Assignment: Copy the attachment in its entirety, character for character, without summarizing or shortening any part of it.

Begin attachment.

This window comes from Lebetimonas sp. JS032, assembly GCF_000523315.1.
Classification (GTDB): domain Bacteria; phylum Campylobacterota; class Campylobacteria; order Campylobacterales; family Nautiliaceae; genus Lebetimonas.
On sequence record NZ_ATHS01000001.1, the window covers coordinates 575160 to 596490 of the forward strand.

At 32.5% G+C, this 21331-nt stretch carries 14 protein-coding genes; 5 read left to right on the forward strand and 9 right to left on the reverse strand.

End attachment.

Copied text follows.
This window comes from Lebetimonas sp. JS032, assembly GCF_000523315.1.
Classification (GTDB): domain Bacteria; phylum Campylobacterota; class Campylobacteria; order Campylobacterales; family Nautiliaceae; genus Lebetimonas.
On sequence record NZ_ATHS01000001.1, the window covers coordinates 575160 to 596490 of the forward strand.

At 32.5% G+C, this 21331-nt stretch carries 14 protein-coding genes; 5 read left to right on the forward strand and 9 right to left on the reverse strand.